Why do sports journalists love to disparage the Habs' lack of size up front, when Leafs' forwards are even smaller and on average less talented? Why has virtually every Habs season preview for the past 7-8 years talked about the need for the goalie (Theodore, Huet, or Price, depending on the era) to put the team on his shoulders if we're to have any hope of making the playoffs? Because they're easy stories that recirculate the kind of cliché and surface analysis any bar-stool casual fan can identify and agree with, while congratulating himself on knowing just as much as the so-called experts. It fills up the space, it won't make waves, and in the case of non-Quebec sports media, it provides an excuse for journalists to continue being ignorant about the team.

Honestly, 70% of sports journalism consists of a bunch of lemmings reprinting each others' speculation, innuendo, and in some cases, outright lies.

Yadda-yadda :lol: We can see you're a journalism major ;)

As with Pacioretty, the proof is in the pudding and the suggestion only highlights a possibility (potentially one of the reasons). There has been no direct acusation from what I've read in the media...

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Let's say it could have had something to do with his being sent down... as you eluded to earlier, we can't know for certain.

As with Pacioretty, the proof is in the pudding and the suggestion only highlights a possibility (potentially one of the reasons). There has been no direct acusation from what I've read in the media...

And I'm fine as long as we realize that we're speculating on possibilities, not analyzing facts.

Sergei could be the biggest locker-room disruption the Habs have ever seen, but right now, there simply isn't any hard evidence to support the speculation.

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The truth is for some reason he was sent down...but I don't believe that he made this team....oh he got a tap in goal in the crease but other than that he wasn't impressive...Sergei has talent but regardless a lot of talented players get cut for a whole host of reasons....I agree that we shouldn't be painting him as a player with attitude problems because it tends to mask over the greater reasons for him being demoted....however with the new team and all the new players, new focus,new system maybe Sergei didn't respond the way Gainey and Martin wanted him to and in fact this guy just flat out didn't make the team....he's presently not top-six material so where do you put him?...well you put him in Hamilton

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I haven't seen anyone present a shred of tangible evidence to back up this constantly repeated assertion that Sergei has a questionable attitude, or what 'questionable attitude' even means as a description. (not meant as a shot at you, brian, but just a general observation) Seems to me that everyone has been speculating on Sergei's character since last season, then dressing up that speculation as fact and using it to justify Martin's decision, which, for all we know, may have nothing to do with any attitude problem real or imagined.

Players get sent to Hamilton all the time. For some reason, Sergei is one player whose every move is framed by his 'character issues' in one way or another. But the cold truth is that none of us is in a position to even gauge his character, let alone assert with any confidence that the head coach is basing his personnel decisions on our perception of Sergei's character. We can't know that. Please, enough with the character assassinations.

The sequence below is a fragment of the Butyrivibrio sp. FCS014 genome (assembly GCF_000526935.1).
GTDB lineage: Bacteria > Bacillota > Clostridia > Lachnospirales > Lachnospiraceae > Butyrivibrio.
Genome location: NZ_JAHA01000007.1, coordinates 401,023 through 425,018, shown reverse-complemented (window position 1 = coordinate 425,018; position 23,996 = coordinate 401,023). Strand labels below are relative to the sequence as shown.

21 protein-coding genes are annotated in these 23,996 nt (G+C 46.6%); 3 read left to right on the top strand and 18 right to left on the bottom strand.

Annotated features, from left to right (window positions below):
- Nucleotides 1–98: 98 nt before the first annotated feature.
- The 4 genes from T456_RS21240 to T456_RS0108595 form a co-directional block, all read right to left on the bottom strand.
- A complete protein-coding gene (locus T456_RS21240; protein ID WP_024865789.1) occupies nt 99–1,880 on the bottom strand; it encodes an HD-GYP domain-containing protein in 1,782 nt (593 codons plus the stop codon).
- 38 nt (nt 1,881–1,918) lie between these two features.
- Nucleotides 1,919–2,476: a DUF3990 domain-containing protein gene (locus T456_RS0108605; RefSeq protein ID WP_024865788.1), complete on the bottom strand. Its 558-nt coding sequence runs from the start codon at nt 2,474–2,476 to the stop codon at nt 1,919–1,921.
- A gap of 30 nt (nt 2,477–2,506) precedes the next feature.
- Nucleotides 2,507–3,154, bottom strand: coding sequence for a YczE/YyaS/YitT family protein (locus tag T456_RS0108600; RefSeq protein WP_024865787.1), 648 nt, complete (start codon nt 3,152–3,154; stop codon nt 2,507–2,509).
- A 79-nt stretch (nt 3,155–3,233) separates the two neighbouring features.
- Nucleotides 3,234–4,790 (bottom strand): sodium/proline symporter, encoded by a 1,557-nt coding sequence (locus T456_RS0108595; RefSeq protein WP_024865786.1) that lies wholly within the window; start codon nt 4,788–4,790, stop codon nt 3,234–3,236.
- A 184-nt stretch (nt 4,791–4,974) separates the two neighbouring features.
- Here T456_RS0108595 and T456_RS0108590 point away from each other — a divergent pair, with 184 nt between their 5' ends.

I agree completely Weep. This could be as simple as fine tuning mechanics of Sergei's game. People who are quick to blame his attitude, need to pay less attention to the overpriced, outdated, ramblings of Don Cherry and try forming their own hockey based opinion. Talent evaluation should be based on skill, not geography.

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Another sensible reason to send him down. The more I hear about these kinds of details, the more I'm convinced that Sergei being sent down had nothing to do with his attitude.

The problem with the media is that they are only looking to put two and two together for certain players already designated as scapegoats. Most likely, the reporter tried to get Martin to speak on Sergei, but Martin, being the cagey veteran he is, refused to bite and talked more generally about the need for a change in attitude team-wide -- the quotation you cite doesn't single Sergei out. Speaking as an ex-journalism major, trust me, if Martin HAD said something juicier, the reporter would have printed it. ;)

I guess I just want to draw people's attention to how journalists are constantly involved in the process of shaping stories by virtue of focus, bias, editorial pressure, and a desire to write something quick that will 'play' well on a front page. Sports journalists, in particular, love stories about malcontents and will gravitate to such stories even when there isn't a prima facie case to be made that player X is a troublemaker or player Y has a bad attitude.

Why do sports journalists love to disparage the Habs' lack of size up front, when Leafs' forwards are even smaller and on average less talented? Why has virtually every Habs season preview for the past 7-8 years talked about the need for the goalie (Theodore, Huet, or Price, depending on the era) to put the team on his shoulders if we're to have any hope of making the playoffs? Because they're easy stories that recirculate the kind of cliché and surface analysis any bar-stool casual fan can identify and agree with, while congratulating himself on knowing just as much as the so-called experts. It fills up the space, it won't make waves, and in the case of non-Quebec sports media, it provides an excuse for journalists to continue being ignorant about the team.